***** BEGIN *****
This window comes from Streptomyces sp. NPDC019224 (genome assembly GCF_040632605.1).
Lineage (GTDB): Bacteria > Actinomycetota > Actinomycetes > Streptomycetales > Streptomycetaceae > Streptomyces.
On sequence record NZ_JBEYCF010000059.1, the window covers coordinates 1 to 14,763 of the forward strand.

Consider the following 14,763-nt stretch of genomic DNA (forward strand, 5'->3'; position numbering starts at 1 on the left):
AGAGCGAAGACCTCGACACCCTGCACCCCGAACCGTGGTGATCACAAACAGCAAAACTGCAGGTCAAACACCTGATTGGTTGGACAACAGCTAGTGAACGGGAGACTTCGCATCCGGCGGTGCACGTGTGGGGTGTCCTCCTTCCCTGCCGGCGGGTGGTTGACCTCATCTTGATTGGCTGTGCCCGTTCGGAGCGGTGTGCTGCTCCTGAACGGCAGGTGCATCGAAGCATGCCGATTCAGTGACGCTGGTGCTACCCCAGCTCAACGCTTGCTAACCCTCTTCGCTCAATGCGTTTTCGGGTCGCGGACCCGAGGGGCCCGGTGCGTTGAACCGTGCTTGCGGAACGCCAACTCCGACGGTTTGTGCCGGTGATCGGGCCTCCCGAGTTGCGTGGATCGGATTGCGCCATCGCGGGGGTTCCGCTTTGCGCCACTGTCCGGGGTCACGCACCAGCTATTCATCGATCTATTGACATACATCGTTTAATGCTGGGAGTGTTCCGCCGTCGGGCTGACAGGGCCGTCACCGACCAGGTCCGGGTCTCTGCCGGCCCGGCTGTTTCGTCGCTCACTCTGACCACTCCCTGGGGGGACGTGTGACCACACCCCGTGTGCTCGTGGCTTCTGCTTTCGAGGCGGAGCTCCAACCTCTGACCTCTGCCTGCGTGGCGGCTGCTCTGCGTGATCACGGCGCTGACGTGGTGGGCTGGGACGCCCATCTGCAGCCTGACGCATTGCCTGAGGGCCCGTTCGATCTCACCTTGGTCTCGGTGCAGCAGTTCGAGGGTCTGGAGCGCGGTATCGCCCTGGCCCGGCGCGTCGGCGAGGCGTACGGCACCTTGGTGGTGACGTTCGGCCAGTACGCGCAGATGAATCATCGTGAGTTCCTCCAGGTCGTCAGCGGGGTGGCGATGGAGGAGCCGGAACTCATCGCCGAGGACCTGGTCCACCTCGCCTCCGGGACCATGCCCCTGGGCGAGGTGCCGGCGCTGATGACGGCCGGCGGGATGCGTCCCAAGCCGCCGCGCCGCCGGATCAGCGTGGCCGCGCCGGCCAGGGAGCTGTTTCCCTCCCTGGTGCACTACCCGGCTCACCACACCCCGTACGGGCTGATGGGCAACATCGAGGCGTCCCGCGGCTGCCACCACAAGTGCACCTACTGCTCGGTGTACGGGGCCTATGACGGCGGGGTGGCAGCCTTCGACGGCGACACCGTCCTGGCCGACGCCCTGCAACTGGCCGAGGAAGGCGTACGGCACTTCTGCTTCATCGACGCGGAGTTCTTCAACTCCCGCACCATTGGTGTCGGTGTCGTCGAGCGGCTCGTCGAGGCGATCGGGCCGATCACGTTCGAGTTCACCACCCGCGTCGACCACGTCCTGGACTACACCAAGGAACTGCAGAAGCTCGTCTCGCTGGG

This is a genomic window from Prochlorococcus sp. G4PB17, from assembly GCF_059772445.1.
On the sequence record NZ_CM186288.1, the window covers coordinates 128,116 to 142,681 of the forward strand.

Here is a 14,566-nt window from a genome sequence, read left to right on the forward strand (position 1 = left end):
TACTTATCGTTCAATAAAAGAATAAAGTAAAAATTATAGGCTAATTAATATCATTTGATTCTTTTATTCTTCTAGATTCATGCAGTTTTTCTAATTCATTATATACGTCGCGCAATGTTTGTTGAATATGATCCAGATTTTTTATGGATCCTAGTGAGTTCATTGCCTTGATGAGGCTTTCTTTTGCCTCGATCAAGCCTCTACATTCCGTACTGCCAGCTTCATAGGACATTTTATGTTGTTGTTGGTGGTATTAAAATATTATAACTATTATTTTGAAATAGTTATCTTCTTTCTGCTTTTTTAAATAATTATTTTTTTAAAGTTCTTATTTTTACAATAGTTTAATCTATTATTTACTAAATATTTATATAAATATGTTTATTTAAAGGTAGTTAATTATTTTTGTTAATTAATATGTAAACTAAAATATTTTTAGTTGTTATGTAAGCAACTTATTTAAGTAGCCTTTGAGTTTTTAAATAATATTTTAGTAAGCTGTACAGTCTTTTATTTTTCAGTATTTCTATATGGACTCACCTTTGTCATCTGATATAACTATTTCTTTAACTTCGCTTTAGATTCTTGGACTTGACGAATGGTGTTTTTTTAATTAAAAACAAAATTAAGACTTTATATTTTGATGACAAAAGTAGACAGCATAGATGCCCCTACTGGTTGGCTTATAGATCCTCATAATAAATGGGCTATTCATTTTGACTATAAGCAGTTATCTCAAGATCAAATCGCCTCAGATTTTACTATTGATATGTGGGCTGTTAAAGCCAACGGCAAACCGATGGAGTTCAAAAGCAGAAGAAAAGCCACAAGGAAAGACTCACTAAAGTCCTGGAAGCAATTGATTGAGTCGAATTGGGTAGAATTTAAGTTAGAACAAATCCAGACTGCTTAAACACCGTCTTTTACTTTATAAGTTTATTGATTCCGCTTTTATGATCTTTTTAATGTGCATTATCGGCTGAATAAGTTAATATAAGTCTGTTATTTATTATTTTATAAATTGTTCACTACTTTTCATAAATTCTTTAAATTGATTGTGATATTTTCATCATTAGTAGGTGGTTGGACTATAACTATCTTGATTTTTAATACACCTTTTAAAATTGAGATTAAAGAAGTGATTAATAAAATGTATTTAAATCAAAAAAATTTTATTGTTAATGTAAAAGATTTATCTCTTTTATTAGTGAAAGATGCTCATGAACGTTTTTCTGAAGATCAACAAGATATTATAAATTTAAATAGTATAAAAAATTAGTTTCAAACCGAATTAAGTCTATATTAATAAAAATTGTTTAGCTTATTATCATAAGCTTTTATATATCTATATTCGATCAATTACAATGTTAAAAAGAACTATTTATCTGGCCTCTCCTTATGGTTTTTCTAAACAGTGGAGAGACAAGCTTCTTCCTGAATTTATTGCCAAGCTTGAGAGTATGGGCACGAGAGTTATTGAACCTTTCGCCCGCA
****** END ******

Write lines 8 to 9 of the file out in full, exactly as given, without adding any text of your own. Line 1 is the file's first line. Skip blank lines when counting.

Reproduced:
Here is a 14,566-nt window from a genome sequence, read left to right on the forward strand (position 1 = left end):
TACTTATCGTTCAATAAAAGAATAAAGTAAAAATTATAGGCTAATTAATATCATTTGATTCTTTTATTCTTCTAGATTCATGCAGTTTTTCTAATTCATTATATACGTCGCGCAATGTTTGTTGAATATGATCCAGATTTTTTATGGATCCTAGTGAGTTCATTGCCTTGATGAGGCTTTCTTTTGCCTCGATCAAGCCTCTACATTCCGTACTGCCAGCTTCATAGGACATTTTATGTTGTTGTTGGTGGTATTAAAATATTATAACTATTATTTTGAAATAGTTATCTTCTTTCTGCTTTTTTAAATAATTATTTTTTTAAAGTTCTTATTTTTACAATAGTTTAATCTATTATTTACTAAATATTTATATAAATATGTTTATTTAAAGGTAGTTAATTATTTTTGTTAATTAATATGTAAACTAAAATATTTTTAGTTGTTATGTAAGCAACTTATTTAAGTAGCCTTTGAGTTTTTAAATAATATTTTAGTAAGCTGTACAGTCTTTTATTTTTCAGTATTTCTATATGGACTCACCTTTGTCATCTGATATAACTATTTCTTTAACTTCGCTTTAGATTCTTGGACTTGACGAATGGTGTTTTTTTAATTAAAAACAAAATTAAGACTTTATATTTTGATGACAAAAGTAGACAGCATAGATGCCCCTACTGGTTGGCTTATAGATCCTCATAATAAATGGGCTATTCATTTTGACTATAAGCAGTTATCTCAAGATCAAATCGCCTCAGATTTTACTATTGATATGTGGGCTGTTAAAGCCAACGGCAAACCGATGGAGTTCAAAAGCAGAAGAAAAGCCACAAGGAAAGACTCACTAAAGTCCTGGAAGCAATTGATTGAGTCGAATTGGGTAGAATTTAAGTTAGAACAAATCCAGACTGCTTAAACACCGTCTTTTACTTTATAAGTTTATTGATTCCGCTTTTATGATCTTTTTAATGTGCATTATCGGCTGAATAAGTTAATATAAGTCTGTTATTTATTATTTTATAAATTGTTCACTACTTTTCATAAATTCTTTAAATTGATTGTGATATTTTCATCATTAGTAGGTGGTTGGACTATAACTATCTTGATTTTTAATACACCTTTTAAAATTGAGATTAAAGAAGTGATTAATAAAATGTATTTAAATCAAAAAAATTTTATTGTTAATGTAAAAGATTTATCTCTTTTATTAGTGAAAGATGCTCATGAACGTTTTTCTGAAGATCAACAAGATATTATAAATTTAAATAGTATAAAAAATTAGTTTCAAACCGAATTAAGTCTATATTAATAAAAATTGTTTAGCTTATTATCATAAGCTTTTATATATCTATATTCGATCAATTACAATGTTAAAAAGAACTATTTATCTGGCCTCTCCTTATGGTTTTTCTAAACAGTGGAGAGACAAGCTTCTTCCTGAATTTATTGCCAAGCTTGAGAGTATGGGCACGAGAGTTATTGAACCTTTCGCCCGCA